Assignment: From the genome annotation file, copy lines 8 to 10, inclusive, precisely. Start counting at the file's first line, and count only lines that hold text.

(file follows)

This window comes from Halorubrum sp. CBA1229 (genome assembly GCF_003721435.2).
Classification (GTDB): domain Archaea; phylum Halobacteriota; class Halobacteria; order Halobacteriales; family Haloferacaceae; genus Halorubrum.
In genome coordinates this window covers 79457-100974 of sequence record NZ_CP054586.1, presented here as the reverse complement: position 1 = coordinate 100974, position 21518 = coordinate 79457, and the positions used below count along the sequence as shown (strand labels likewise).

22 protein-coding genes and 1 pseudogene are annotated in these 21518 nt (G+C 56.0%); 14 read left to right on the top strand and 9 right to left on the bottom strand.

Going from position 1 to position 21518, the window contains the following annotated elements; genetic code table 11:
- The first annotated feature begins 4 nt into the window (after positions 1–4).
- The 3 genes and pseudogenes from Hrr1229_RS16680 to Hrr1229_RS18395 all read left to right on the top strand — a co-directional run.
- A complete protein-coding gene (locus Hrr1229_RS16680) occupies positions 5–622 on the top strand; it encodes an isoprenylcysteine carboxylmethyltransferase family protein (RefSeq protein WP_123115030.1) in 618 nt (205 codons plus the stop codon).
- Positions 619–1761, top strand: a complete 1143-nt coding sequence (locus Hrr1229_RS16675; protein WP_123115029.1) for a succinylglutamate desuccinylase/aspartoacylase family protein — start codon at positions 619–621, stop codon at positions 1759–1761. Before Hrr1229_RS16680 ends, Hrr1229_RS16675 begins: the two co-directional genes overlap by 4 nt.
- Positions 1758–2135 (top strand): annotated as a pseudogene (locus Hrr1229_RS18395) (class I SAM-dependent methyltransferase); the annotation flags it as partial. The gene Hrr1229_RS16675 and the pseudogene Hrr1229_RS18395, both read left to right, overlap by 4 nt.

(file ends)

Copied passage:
- A complete protein-coding gene (locus Hrr1229_RS16680) occupies positions 5–622 on the top strand; it encodes an isoprenylcysteine carboxylmethyltransferase family protein (RefSeq protein WP_123115030.1) in 618 nt (205 codons plus the stop codon).
- Positions 619–1761, top strand: a complete 1143-nt coding sequence (locus Hrr1229_RS16675; protein WP_123115029.1) for a succinylglutamate desuccinylase/aspartoacylase family protein — start codon at positions 619–621, stop codon at positions 1759–1761. Before Hrr1229_RS16680 ends, Hrr1229_RS16675 begins: the two co-directional genes overlap by 4 nt.
- Positions 1758–2135 (top strand): annotated as a pseudogene (locus Hrr1229_RS18395) (class I SAM-dependent methyltransferase); the annotation flags it as partial. The gene Hrr1229_RS16675 and the pseudogene Hrr1229_RS18395, both read left to right, overlap by 4 nt.